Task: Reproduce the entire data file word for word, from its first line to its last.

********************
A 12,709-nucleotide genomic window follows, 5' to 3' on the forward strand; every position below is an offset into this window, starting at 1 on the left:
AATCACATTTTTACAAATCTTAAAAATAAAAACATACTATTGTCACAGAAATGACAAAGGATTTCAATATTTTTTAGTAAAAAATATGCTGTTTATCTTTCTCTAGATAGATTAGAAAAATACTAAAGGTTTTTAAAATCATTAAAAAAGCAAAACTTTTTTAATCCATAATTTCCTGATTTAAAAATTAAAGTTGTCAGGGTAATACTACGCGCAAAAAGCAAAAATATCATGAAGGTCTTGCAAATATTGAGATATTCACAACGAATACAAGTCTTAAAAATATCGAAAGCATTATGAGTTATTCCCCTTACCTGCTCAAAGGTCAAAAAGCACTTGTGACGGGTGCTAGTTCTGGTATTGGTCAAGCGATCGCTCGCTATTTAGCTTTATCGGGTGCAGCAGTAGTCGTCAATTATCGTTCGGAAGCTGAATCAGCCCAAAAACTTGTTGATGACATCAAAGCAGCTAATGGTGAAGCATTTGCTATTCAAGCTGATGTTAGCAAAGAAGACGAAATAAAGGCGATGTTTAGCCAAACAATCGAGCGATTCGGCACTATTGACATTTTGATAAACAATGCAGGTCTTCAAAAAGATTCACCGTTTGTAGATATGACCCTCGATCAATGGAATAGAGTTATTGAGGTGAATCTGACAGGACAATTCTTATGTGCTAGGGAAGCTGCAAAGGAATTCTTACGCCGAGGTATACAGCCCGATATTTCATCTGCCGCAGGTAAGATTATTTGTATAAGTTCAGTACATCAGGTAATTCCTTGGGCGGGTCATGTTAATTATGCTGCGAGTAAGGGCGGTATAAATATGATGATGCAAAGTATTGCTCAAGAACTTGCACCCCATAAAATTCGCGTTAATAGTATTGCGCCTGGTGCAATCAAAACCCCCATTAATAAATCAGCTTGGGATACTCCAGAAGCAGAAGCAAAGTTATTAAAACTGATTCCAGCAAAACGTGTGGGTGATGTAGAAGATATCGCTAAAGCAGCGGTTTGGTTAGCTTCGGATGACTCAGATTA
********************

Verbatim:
A 12,709-nucleotide genomic window follows, 5' to 3' on the forward strand; every position below is an offset into this window, starting at 1 on the left:
AATCACATTTTTACAAATCTTAAAAATAAAAACATACTATTGTCACAGAAATGACAAAGGATTTCAATATTTTTTAGTAAAAAATATGCTGTTTATCTTTCTCTAGATAGATTAGAAAAATACTAAAGGTTTTTAAAATCATTAAAAAAGCAAAACTTTTTTAATCCATAATTTCCTGATTTAAAAATTAAAGTTGTCAGGGTAATACTACGCGCAAAAAGCAAAAATATCATGAAGGTCTTGCAAATATTGAGATATTCACAACGAATACAAGTCTTAAAAATATCGAAAGCATTATGAGTTATTCCCCTTACCTGCTCAAAGGTCAAAAAGCACTTGTGACGGGTGCTAGTTCTGGTATTGGTCAAGCGATCGCTCGCTATTTAGCTTTATCGGGTGCAGCAGTAGTCGTCAATTATCGTTCGGAAGCTGAATCAGCCCAAAAACTTGTTGATGACATCAAAGCAGCTAATGGTGAAGCATTTGCTATTCAAGCTGATGTTAGCAAAGAAGACGAAATAAAGGCGATGTTTAGCCAAACAATCGAGCGATTCGGCACTATTGACATTTTGATAAACAATGCAGGTCTTCAAAAAGATTCACCGTTTGTAGATATGACCCTCGATCAATGGAATAGAGTTATTGAGGTGAATCTGACAGGACAATTCTTATGTGCTAGGGAAGCTGCAAAGGAATTCTTACGCCGAGGTATACAGCCCGATATTTCATCTGCCGCAGGTAAGATTATTTGTATAAGTTCAGTACATCAGGTAATTCCTTGGGCGGGTCATGTTAATTATGCTGCGAGTAAGGGCGGTATAAATATGATGATGCAAAGTATTGCTCAAGAACTTGCACCCCATAAAATTCGCGTTAATAGTATTGCGCCTGGTGCAATCAAAACCCCCATTAATAAATCAGCTTGGGATACTCCAGAAGCAGAAGCAAAGTTATTAAAACTGATTCCAGCAAAACGTGTGGGTGATGTAGAAGATATCGCTAAAGCAGCGGTTTGGTTAGCTTCGGATGACTCAGATTA